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The New Zealand Wars: A History of the Maori Campaigns and the Pioneering Period: Volume II: The Hauhau Wars, (1864–72)



At the beginning of the Hauhau troubles in the Ngati-Porou territory, near the East Cape, the chief Mokena Kohere took energetic measures to restore order and loyalty. He asked Mr. Titus White, R.M., to go to Auckland to procure arms for the friendly natives. Mr. White set out in a small schooner, but it foundered with all on board off White Island, in the Bay of Plenty. Mokena then decided to go to Napier and see Mr. Donald McLean. His mission was successful. Captain Deighton, R.M., of Wairoa, was sent up to Waiapu to organize the friendly sections of Ngati-Porou. Lieutenant Biggs (afterwards Major) had lately been sent to Wairoa with some twenty men to build a blockhouse; his men were chiefly disbanded members of the Colonial Defence Force Cavalry. Biggs arrived there from Napier in the schooner “Hero” (Captain John Campbell), a little vessel of about 15 tons, sharp-ended both bow and stern like a whaleboat. The blockhouse was only just finished when the cutter page 506 “Mahia” (Captain W. E. Bendall) arrived with orders for the force to embark for Waiapu, which they did that day. Biggs's Hawke's Bay volunteers were all picked men who had been well trained in the Defence Force Cavalry for two years. These were the first troops to go to the East Cape district. Shortly afterwards Captain Fraser and his Hawke's Bay Military Settlers were sent to Waiapu. Fraser was promoted Brevet-Major and took command of the operations. The friendly Ngati-Porou had by this time had several engagements, and had to retire from one pa at Tikitiki and fall back on Te Hatepe, close to the coast.

In the attack on Pa-kairomiromi (early in August) Major Fraser's life was saved by Private Wilford. This man killed a Maori who was aiming a blow at Fraser's head with a long-handled tomahawk. Wilford received a bullet-wound in the wrist.

Captain Deighton, R.M., was in the engagement at Pa-kairomiromi. He returned to Wairoa during August. Mr. G. A. Preece (now Captain Preece) was clerk and interpreter to the Court at Wairoa, and had been in charge of native affairs during the Magistrate's absence. Captain Deighton was ordered back to Waiapu, and Mr. Preece volunteered for service; on arrival at Waiapu he was attached to the force as extra interpreter with relative rank of ensign. Mr. Martin Hamlin was the interpreter with Major Fraser's force; Mr. Preece usually acted with Lieutenant Biggs.

Captain Preece writes: “I think it was about the 20th September, 1865, that Captain Deighton left Napier for Waiapu again (his second trip to Waiapu) in H.M.S. ‘Brisk.’ The ‘Brisk’ also took up Captain Westrup and Lieutenant Ross, with fifty or sixty of Von Tempsky's Forest Rangers, and sixty of the Colonial Defence Force. The C.D.F. were landed at Poverty Bay on the following morning (Sunday). A fatigue-party of Rangers was landed and assisted the others to build a redoubt (commenced by Lieutenant Wilson and twenty-five C.D.F.), about where the Farmers’ Freezing-works now stand at Gisborne. It was completed with the assistance of friendly natives before we sailed. We landed at Waiapu on the following morning, and attacked Pukemaire pa at dawn next day.”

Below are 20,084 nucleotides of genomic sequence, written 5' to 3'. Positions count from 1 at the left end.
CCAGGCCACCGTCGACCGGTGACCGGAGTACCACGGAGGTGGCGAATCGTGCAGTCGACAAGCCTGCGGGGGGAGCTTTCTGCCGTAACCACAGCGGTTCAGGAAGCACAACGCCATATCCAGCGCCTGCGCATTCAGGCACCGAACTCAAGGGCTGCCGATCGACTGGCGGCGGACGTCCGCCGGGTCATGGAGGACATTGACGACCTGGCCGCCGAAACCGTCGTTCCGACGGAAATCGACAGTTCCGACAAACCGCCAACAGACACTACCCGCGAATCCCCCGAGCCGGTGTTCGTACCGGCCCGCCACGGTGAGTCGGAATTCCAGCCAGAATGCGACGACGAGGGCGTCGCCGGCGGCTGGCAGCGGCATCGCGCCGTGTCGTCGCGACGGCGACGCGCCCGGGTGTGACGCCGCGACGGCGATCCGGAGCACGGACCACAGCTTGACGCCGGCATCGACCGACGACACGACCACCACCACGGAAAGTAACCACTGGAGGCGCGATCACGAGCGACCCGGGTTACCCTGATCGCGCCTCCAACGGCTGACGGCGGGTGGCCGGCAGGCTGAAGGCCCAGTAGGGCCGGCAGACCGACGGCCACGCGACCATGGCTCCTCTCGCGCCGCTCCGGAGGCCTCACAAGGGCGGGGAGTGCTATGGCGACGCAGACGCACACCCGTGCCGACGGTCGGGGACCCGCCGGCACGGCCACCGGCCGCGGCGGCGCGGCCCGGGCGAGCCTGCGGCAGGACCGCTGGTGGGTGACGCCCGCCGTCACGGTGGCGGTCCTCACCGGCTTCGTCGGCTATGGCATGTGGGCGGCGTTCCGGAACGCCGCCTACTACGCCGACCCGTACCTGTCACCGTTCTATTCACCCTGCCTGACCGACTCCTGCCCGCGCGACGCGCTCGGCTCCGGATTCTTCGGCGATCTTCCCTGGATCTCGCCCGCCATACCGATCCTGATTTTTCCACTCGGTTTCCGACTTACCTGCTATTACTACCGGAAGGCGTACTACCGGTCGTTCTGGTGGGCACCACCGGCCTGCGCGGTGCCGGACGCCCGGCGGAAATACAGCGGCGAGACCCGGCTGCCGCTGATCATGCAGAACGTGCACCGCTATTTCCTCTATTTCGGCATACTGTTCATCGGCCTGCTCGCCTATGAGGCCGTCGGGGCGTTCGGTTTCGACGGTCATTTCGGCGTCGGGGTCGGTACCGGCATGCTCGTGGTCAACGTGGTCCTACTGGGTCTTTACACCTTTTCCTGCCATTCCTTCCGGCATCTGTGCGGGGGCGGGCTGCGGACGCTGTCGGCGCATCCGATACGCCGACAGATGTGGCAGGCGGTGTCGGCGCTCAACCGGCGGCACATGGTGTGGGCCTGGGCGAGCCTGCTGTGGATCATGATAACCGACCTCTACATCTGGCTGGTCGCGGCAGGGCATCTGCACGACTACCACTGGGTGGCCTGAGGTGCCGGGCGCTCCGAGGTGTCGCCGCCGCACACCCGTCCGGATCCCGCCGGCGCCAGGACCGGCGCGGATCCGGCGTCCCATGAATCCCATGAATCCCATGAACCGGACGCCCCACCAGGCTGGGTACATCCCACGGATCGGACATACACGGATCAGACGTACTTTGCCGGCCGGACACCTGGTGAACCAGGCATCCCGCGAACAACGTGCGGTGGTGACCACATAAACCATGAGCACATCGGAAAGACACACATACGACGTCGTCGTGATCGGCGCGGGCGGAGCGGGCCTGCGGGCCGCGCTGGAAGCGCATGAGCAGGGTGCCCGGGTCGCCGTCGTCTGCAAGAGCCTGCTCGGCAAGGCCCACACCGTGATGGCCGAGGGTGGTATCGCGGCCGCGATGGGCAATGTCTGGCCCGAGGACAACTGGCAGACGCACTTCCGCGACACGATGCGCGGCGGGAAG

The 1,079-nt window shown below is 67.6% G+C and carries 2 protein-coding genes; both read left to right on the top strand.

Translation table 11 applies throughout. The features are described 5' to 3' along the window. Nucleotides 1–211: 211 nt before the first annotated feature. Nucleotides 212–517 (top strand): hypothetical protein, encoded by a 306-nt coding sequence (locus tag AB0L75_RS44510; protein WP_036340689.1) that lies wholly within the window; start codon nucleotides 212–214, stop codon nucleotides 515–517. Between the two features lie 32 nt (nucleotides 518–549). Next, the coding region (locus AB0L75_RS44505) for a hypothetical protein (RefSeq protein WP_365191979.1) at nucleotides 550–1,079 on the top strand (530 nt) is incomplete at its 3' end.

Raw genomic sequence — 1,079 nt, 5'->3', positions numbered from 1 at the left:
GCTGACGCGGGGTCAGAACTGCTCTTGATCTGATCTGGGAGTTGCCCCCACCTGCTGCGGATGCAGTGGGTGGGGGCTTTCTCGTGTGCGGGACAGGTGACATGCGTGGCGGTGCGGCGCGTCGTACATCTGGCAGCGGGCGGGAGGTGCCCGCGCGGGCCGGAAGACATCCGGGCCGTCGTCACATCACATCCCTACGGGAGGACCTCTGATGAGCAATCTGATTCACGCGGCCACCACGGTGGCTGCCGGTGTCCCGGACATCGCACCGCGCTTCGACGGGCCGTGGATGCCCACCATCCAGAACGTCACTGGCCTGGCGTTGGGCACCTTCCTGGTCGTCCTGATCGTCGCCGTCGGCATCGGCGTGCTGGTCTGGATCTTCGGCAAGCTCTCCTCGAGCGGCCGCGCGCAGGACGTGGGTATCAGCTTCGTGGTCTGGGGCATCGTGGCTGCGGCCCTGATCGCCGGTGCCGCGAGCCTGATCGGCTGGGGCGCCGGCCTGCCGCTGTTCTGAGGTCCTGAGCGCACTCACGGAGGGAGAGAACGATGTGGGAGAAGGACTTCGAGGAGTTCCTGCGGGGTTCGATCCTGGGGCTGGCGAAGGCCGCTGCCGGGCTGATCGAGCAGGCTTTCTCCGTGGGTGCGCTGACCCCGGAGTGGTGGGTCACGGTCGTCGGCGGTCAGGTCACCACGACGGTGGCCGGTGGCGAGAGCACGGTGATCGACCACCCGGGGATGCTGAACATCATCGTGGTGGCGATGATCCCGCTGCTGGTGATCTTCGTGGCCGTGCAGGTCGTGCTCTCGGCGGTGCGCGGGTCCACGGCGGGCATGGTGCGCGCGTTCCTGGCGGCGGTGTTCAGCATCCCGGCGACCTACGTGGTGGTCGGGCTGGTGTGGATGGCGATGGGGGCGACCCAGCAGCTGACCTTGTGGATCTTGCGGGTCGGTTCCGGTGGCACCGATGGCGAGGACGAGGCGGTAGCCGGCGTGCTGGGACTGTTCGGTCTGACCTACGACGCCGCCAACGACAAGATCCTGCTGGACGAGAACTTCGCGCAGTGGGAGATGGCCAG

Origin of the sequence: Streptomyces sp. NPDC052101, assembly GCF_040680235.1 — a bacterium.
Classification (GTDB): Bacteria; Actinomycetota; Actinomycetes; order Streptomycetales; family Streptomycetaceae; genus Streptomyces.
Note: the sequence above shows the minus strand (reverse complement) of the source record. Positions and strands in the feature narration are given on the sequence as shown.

Describing the attack on Pukemaire (3rd October, 1865), Captain Preece writes: “Just after we opened fire in front of the pa we saw Ropata and Hotene's men crossing the Waiapu River from the Tuparoa side, as had been arranged by Captain Deighton and Lieutenant Biggs the previous day. Biggs and his Hawke's Bay volunteers then worked round under the bank to a flanking angle at the rear of the pa. Here they were joined by Ropata and Hotene. A sortie was made from the pa by the Hauhaus, holding up their hands to drive the bullets away, but a number of them fell, and the rest got back quickly into the fort. The flanking angle was attacked; we worked up to it with a sap. A man named Hemi Tapeka cut the bush-vines which fastened the palisading of the angle, and killed a man inside the work. We were fighting the enemy from their own works, and should undoubtedly have taken the place had not the heavy rain flooded the streams and prevented Lieutenant Gascoyne reaching the foot of the pa with provisions and ammunition. The order to retire was given at 5 p.m. The rebels did not follow us up. The creeks which we crossed the previous night had become mountain torrents. We had difficulty in crossing on our way back to Hatepe, which we reached at 8 p.m. One man died from exhaustion.

“At the second attack on Pukemaire (9th October) it was intended to sap up to the position we had left, put a mine underneath, and blow it up. Supplejack gabions had been prepared for the sap. But the Hauhaus had abandoned the pa.

After the capture of Hungahunga-toroa pa (near the East Cape) and the surrender of Ngati-Porou, sixteen ringleaders, including Karanama te page 507 Kani and Hiriwetere te Whakamate, were shipped to Napier in the schooner “Surprise,” in which Captain Deighton returned to his district. The sixteen were handed over to the police, and were among those exiled to Chatham Island. They escaped in 1868 in the schooner “Rifleman” with Te Kooti. Mr. Preece recognized the man Hiriwetere when he surrenderd. He knew him when he (Preece) was a boy at his father's home at Whakatane. Curious to say, after his second spell of rebellion (1868–70) he surrendered to Captain Preece at Te Teko, having been separated from Te Kooti's party at Taupo.

Captain Hussey and 100 men, Taranaki Military Settlers, arrived from Opotiki just too late to take part in the Hungahunga-toroa expedition. Captain Hussey was killed in the engagement at Omaru-hakeke, Upper Wairoa, on Christmas Day, 1865.